So my thinking goes like this. There is a huge market out there providing resources and support for start-ups, but the support that is offered, is in the main structured towards the lifestyle of the young, childless bloke. So all weekend workshops run till 1 am, 6 month incubator programmes, fulltime and more, the full total immersion approach… you get the idea, not a scenario many women with kids can fully embrace, but one which the young and childless can. It will be no surprise to most of you when I say that generally, business (including the new models of start-ups) is structured in a way that does not take into account how a lot of women currently work and live in our society. While there are plenty of young women out there without kids that can do the start-up thing equally with men the reality is that a start-up is often not a single enterprise. Rather multiple business and entrepreneurial adventures are entered into across a lifetime; meaning that eventually most women involved in the start-up life are going to experience the sharp end of this particular stick.

Where the picture looks slightly different is in social enterprise – essentially a social enterprise is a start-up with a social, ethical, environmental mission at its core. In the UK twice as many women run social enterprise than lead small business. Which makes me wonder if there is something about the social enterprise culture in particular that presents fewer barriers and more levers to women when compared to traditional business models, or just that it is easier to push through the existing barriers to business as a woman if you have the extra motivation of a social or environmental mission you want to achieve?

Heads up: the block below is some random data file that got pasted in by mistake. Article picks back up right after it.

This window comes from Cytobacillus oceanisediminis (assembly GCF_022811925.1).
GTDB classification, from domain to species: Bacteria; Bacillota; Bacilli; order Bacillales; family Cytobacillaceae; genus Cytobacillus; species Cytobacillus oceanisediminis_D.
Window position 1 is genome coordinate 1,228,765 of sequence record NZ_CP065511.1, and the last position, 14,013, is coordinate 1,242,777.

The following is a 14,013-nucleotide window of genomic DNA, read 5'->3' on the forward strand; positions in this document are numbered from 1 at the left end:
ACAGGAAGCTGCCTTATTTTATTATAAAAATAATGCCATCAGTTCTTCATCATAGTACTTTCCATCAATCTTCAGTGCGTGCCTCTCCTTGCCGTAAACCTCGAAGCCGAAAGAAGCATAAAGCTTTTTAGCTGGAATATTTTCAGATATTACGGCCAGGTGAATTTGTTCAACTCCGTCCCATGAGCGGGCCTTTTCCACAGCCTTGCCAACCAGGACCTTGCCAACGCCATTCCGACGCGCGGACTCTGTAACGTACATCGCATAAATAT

So where am I going with this? Well here is the crux of it: if starting up in business is more difficult for women because of the way the current model of support and incubation is constructed, and if more women are involved and interested in starting up sustainable and social business, then to be really successful at turning our economy into one built on social and sustainable business we need to better understand (and do something about) what impedes or assists women in starting up in any enterprise.

Interested in this issue? here are some more resources…..

Start-up funding success and gender

Why women offer something a bit different to business

Some cool social enterprises for women and girls

 

and here is some of my many different types of work..

and here are just a few of my many different types of work…..

[1] “a company, a partnership or temporary organization designed to search for a repeatable and scalable business model. These companies, generally newly created, are in a phase of development and research for markets. …” (thanks Wikipedia).